Both Republic Township officials and the MRBA were notified of the violation in February.

RML was notified of the permit requirement, and advised that the “unauthorized activity cease, and required that the dam gates remain open pending authorization by permit.”

The MRBA responded to the DEQ in February, and subsequently submitted a permit application in May, and the DEQ responded that same month requesting additional information not included in the initial permit application.

During a June 2 inspection, DEQ officials noted all gates were open and in compliance.

A subsequent joint inspection conducted on June 6 by the DEQ and the DNR Fisheries Division revealed that all three dam gates had been closed, causing the dam to be out of compliance.

Both RML and the MRBA denied involvement in the gate closures, the report states, and the MRBA agreed to immediately reopen the gates.

“(MRBA) went on to report its locks had been cut from the mechanical gate controls. This suggested third party tampering with the dam,” the report states.

In the meantime, MRBA requested — and was granted — a 30-day time extension until July 24 to provide the additional information needed to complete the permit application.

On July 19, DEQ Director C. Heidi Grether issued a modification of the issued violation notice allowing temporary dam operation from July 19 until midnight on July 23, allowing the Republic Fishing Derby to occur.

The MRBA has asked for extensions since the fishing derby, and by Oct. 23 the DEQ began the process of re-engaging the MRBA regarding the submitted dam operation permit application.

As to why the dam has been operated without a permit for the last 26 years, McCone said the complaints brought the lack of permit to light.

He also noted that no grandfather clause exists in the statute regarding dam operation within the Natural Resources and Environmental Protection Act, 1994 PA 451, which governs both dam safety and environmental impacts.

McCone said regular dam inspections by a DEQ dam safety engineer over the years would have overseen the safety of regulated dams, but would not deal directly with the environmental impacts of dam operation to associated resources such as streams, rivers, wetlands, etc., therefore a permit to operate, or lack thereof would not have been considered as part of that process.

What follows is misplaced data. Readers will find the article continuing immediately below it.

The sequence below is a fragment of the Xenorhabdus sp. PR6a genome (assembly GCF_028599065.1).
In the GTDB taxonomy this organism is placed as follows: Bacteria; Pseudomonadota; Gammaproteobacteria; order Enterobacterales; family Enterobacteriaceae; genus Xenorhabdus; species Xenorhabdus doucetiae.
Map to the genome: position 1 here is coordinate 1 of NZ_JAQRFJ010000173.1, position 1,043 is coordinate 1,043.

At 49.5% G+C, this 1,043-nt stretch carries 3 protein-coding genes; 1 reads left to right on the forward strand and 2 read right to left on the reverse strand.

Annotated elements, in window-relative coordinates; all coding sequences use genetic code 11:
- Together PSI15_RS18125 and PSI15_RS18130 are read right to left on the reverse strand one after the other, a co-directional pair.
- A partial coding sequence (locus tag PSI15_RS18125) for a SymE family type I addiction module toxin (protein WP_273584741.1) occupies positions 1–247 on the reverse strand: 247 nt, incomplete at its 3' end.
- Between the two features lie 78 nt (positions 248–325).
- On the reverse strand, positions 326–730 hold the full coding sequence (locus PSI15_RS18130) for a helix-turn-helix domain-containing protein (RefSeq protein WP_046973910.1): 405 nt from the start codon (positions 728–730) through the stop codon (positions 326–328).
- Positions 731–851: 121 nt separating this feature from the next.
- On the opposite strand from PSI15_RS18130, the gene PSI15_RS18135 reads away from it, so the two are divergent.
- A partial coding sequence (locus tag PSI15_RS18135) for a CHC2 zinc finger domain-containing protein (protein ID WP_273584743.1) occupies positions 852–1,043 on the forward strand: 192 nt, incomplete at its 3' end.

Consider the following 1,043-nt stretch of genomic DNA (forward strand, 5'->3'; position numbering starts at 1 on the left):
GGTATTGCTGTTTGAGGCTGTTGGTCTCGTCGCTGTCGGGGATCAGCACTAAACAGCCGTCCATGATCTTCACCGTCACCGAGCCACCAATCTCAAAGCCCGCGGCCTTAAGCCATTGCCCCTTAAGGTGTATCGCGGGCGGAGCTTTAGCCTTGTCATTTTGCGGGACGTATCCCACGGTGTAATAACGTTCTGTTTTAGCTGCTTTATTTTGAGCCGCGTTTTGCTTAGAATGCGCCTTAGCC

McCone said the DEQ must take into account environmental impacts as well as fairness to all property owners.

“Waters of the state are held in public property, and riparian property owners both upstream and downstream have equal rights to that water; in other words they’re equal,” McCone said. “It was long before 1994 that statute authorization to impact regulated water resources became necessary. In the case of Republic Dam, that issue just never seemed to come to light till recently.”

Possible solutions

The MRBA is working to find a solution to safety concerns brought up by the private inspection in 2015, Brennan said.

“We are working with the DEQ to see what would satisfy them and we are looking into the possibility of patching the gate holes with steel plates,” Brennan said. “Based on the meeting, it sounds like there may be certain funds available to the property owner.”

The long-term goal would include the MRBA purchase of the property the dam is on, rehabilitation of the existing structure or the creation of a spillway in place of it at some point in the future, Brennan said. The major immediate concern, he said, is a wetlands mitigation plan study, which is required for the DEQ operating permit.

“That could run in the thousands of dollars, for a dam that has been operated since the mine closed without a permit,” Brennan said.

Economic impact

Solving the problems associated with the dam in an equitable fashion for all parties is crucial for Republic Township, surrounding municipalities and economic development of the area, Commissioner Derocha said.

Derocha said state investment in projects like the Iron Ore Heritage Trail trailhead and Munson Park may be negated if the problem is not solved.

“Let’s not forget, the state of Michigan and the DNR have spent roughly $400,000 on recreation in the Republic area,” Derocha said. “Without the water, there is no sustaining that.”

He said without the dam maintaining the water level in the basin, state equalized property values along the water could be severely diminished.

“That would not be good for the community,” Derocha said.

Potential development in the township could be contingent on whether the dam is allowed to continue operations as well, Derocha said, making it incumbent on all sides to devise a solution that supports sustainability in the area.

“That water is the life-blood of Republic Township,” Derocha said. “There are good people on all sides of this, and an amicable solution has to be worked out for the good of the community.”

Lisa Bowers can be reached at 906-228-2500, ext. 242. Her email address is lbowers@miningjournal.net.